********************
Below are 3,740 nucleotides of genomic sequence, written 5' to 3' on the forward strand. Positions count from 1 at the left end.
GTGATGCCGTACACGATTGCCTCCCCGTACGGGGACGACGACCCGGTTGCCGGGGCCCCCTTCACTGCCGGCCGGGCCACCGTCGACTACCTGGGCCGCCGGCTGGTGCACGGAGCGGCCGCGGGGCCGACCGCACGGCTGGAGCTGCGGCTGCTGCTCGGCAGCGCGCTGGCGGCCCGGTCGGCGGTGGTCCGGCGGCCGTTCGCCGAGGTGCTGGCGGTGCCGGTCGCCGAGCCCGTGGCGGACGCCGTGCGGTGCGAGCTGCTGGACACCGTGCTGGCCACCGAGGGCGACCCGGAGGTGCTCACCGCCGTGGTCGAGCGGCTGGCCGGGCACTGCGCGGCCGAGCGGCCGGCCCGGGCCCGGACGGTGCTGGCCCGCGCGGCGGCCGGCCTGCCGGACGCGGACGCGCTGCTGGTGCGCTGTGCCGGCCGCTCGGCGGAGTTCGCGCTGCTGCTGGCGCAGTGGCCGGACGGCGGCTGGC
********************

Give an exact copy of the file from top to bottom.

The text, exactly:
Below are 3,740 nucleotides of genomic sequence, written 5' to 3' on the forward strand. Positions count from 1 at the left end.
GTGATGCCGTACACGATTGCCTCCCCGTACGGGGACGACGACCCGGTTGCCGGGGCCCCCTTCACTGCCGGCCGGGCCACCGTCGACTACCTGGGCCGCCGGCTGGTGCACGGAGCGGCCGCGGGGCCGACCGCACGGCTGGAGCTGCGGCTGCTGCTCGGCAGCGCGCTGGCGGCCCGGTCGGCGGTGGTCCGGCGGCCGTTCGCCGAGGTGCTGGCGGTGCCGGTCGCCGAGCCCGTGGCGGACGCCGTGCGGTGCGAGCTGCTGGACACCGTGCTGGCCACCGAGGGCGACCCGGAGGTGCTCACCGCCGTGGTCGAGCGGCTGGCCGGGCACTGCGCGGCCGAGCGGCCGGCCCGGGCCCGGACGGTGCTGGCCCGCGCGGCGGCCGGCCTGCCGGACGCGGACGCGCTGCTGGTGCGCTGTGCCGGCCGCTCGGCGGAGTTCGCGCTGCTGCTGGCGCAGTGGCCGGACGGCGGCTGGC